DIBDEN SERVICES (PVT) LTD
MINISTER OF STATE FOR NATIONAL SECURITY, LAND REFORM
& RESETTLEMENT IN THE PRESIDENT’S OFFICE
IN THE HIGH COURT OF ZIMBABWE
BULAWAYO 15 AND 28 APRIL 2011
T Chivasafor applicant
T Cherryfor first respondent
T Makonifor second respondent
Urgent Chamber Application
KAMOCHA J: This application was dismissed at the end of the hearing and I indicated that reasons would follow. These are they. On 19 August 2010 this court issued an order in the following terms:
“It is ordered that:-
- It is declared that two portions of land described as Delville Park, measuring 84,7953 hectares and Delville Park Extension, measuring 23,1260 hectares under deed of transfer 964/2009 (herein after “the land”) and registered in the name of the applicant have not been properly acquired by the respondent;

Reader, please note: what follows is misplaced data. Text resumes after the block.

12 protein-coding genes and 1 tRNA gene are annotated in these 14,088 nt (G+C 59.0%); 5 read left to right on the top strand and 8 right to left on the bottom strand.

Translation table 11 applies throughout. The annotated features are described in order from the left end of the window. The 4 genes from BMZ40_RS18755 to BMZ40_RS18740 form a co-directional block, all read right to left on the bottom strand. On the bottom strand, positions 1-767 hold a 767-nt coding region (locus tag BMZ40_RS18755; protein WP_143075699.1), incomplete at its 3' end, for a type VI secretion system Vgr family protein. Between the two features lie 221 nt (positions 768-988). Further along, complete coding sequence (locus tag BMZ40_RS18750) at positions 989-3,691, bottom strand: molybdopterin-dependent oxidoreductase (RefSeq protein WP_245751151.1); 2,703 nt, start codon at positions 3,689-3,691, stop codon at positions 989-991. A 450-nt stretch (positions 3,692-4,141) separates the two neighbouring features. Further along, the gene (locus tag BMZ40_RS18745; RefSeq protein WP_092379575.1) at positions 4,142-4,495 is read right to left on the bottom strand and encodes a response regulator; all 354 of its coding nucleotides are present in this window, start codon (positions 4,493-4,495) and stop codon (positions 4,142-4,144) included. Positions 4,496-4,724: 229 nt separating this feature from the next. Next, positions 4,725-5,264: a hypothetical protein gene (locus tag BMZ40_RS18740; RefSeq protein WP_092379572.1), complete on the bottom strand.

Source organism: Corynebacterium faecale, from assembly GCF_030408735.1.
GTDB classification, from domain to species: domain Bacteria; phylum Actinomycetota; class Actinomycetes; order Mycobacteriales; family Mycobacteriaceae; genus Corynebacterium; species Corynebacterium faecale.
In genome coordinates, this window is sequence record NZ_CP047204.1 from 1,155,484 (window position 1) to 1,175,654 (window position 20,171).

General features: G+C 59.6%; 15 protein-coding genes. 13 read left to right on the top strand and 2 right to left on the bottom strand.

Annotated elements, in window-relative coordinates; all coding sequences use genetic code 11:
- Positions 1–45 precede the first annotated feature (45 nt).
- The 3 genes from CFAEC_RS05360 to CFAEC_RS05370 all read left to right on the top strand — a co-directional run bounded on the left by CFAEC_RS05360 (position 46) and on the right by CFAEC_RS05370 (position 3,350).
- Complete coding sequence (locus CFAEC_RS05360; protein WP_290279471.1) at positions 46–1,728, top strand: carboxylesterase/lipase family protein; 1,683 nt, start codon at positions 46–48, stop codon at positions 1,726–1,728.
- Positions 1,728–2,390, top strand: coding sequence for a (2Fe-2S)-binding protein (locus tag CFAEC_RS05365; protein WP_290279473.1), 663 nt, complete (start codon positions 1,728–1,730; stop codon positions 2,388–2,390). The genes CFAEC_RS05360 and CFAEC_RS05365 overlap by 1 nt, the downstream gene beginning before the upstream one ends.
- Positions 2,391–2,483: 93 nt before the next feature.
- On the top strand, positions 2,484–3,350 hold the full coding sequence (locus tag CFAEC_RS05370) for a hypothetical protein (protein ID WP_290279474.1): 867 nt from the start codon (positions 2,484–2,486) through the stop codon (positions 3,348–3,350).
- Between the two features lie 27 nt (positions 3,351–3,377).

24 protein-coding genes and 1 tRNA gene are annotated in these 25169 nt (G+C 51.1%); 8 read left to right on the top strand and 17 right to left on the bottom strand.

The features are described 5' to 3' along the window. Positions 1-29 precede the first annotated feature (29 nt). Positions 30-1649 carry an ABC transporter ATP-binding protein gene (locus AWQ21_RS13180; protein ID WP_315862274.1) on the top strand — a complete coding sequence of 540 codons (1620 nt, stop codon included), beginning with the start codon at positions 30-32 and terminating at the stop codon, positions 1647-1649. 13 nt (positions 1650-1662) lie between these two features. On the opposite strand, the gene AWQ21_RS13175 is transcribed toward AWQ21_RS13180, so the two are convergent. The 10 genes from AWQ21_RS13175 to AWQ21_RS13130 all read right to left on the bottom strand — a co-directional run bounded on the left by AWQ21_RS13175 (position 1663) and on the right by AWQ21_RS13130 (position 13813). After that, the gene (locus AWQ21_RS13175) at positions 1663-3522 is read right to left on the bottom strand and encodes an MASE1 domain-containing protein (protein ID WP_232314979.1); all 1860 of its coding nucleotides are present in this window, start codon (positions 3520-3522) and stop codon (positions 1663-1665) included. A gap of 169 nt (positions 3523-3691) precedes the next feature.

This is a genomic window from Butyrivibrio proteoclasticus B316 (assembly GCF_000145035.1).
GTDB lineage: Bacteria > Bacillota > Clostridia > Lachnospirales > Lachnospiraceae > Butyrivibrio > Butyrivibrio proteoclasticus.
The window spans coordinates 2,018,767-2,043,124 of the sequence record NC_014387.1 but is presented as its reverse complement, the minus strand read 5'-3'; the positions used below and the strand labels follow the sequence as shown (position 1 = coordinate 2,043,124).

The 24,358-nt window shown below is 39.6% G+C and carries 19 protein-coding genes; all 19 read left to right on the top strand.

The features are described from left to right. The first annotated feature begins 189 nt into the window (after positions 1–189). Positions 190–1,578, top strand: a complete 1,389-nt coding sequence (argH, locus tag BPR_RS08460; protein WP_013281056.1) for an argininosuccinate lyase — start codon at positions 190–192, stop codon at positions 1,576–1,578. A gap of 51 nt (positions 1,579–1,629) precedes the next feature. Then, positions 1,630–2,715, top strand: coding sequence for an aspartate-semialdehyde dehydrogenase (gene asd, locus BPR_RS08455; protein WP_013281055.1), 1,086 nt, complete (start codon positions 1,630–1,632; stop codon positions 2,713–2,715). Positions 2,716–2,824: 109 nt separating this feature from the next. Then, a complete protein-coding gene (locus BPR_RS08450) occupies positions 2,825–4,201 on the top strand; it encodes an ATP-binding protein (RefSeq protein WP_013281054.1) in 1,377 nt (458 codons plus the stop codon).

- It is further declared applicant is the rightful title holder of the land and is accordingly entitled to exercise all the rights of a registered owner in accordance with law.
- It is further declared that any offer letter issued by the respondent in respect of the land in terms of the Land Acquisition Act or any other law is invalid and of no force or effect; and
- The respondent pay costs of this application.”
The Minister of State for National Security, Land, Land Reform and Resettlement in the President’s Office did not oppose the application resulting in the above order being granted by default.
The present applicant Jabulani Nyoni who was not party to the proceedings in the matter has launched this application on a certificate of urgency seeking a provisional order in the following terms.
“Interim Relief Granted
Pending confirmation or discharge of this provisional order, the applicant is granted the following relief;
- That execution of the judgment obtained by 1st respondent against 2nd respondent in respect of two portions of land described as Delville Park Extension, measuring 84,7953 hectares and Delville Park Extension, measuring 23,1260 hectares under deed of transfer 964/2009 (hereinafter “the land”) be and is hereby stayed;